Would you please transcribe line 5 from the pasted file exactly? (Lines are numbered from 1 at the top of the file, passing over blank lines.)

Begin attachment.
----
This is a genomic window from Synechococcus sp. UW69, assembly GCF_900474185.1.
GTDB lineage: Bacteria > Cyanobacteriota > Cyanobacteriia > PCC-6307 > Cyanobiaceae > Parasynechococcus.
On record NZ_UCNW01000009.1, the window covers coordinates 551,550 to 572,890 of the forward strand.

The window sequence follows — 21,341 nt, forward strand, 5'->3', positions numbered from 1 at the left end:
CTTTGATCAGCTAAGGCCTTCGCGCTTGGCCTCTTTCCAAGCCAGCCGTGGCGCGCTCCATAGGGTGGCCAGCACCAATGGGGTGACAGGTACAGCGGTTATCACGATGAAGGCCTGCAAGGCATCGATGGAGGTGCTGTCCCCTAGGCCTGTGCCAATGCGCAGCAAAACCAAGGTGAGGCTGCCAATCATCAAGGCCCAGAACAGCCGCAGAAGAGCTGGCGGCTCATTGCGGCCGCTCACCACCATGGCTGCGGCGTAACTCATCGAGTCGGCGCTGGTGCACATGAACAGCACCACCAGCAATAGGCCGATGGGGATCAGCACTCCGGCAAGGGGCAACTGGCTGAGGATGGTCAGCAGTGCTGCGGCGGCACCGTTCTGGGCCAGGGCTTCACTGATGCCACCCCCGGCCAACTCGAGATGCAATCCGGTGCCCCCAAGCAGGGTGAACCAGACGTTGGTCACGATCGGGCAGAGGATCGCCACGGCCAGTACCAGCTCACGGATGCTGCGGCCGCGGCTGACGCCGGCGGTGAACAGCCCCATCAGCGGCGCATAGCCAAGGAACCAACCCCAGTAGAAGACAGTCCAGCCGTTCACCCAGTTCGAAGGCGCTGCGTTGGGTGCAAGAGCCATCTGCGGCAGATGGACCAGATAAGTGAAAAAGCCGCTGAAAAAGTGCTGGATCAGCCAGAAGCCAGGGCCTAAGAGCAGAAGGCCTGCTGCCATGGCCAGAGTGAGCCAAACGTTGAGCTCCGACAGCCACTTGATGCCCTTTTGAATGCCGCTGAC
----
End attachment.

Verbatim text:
CTTTGATCAGCTAAGGCCTTCGCGCTTGGCCTCTTTCCAAGCCAGCCGTGGCGCGCTCCATAGGGTGGCCAGCACCAATGGGGTGACAGGTACAGCGGTTATCACGATGAAGGCCTGCAAGGCATCGATGGAGGTGCTGTCCCCTAGGCCTGTGCCAATGCGCAGCAAAACCAAGGTGAGGCTGCCAATCATCAAGGCCCAGAACAGCCGCAGAAGAGCTGGCGGCTCATTGCGGCCGCTCACCACCATGGCTGCGGCGTAACTCATCGAGTCGGCGCTGGTGCACATGAACAGCACCACCAGCAATAGGCCGATGGGGATCAGCACTCCGGCAAGGGGCAACTGGCTGAGGATGGTCAGCAGTGCTGCGGCGGCACCGTTCTGGGCCAGGGCTTCACTGATGCCACCCCCGGCCAACTCGAGATGCAATCCGGTGCCCCCAAGCAGGGTGAACCAGACGTTGGTCACGATCGGGCAGAGGATCGCCACGGCCAGTACCAGCTCACGGATGCTGCGGCCGCGGCTGACGCCGGCGGTGAACAGCCCCATCAGCGGCGCATAGCCAAGGAACCAACCCCAGTAGAAGACAGTCCAGCCGTTCACCCAGTTCGAAGGCGCTGCGTTGGGTGCAAGAGCCATCTGCGGCAGATGGACCAGATAAGTGAAAAAGCCGCTGAAAAAGTGCTGGATCAGCCAGAAGCCAGGGCCTAAGAGCAGAAGGCCTGCTGCCATGGCCAGAGTGAGCCAAACGTTGAGCTCCGACAGCCACTTGATGCCCTTTTGAATGCCGCTGAC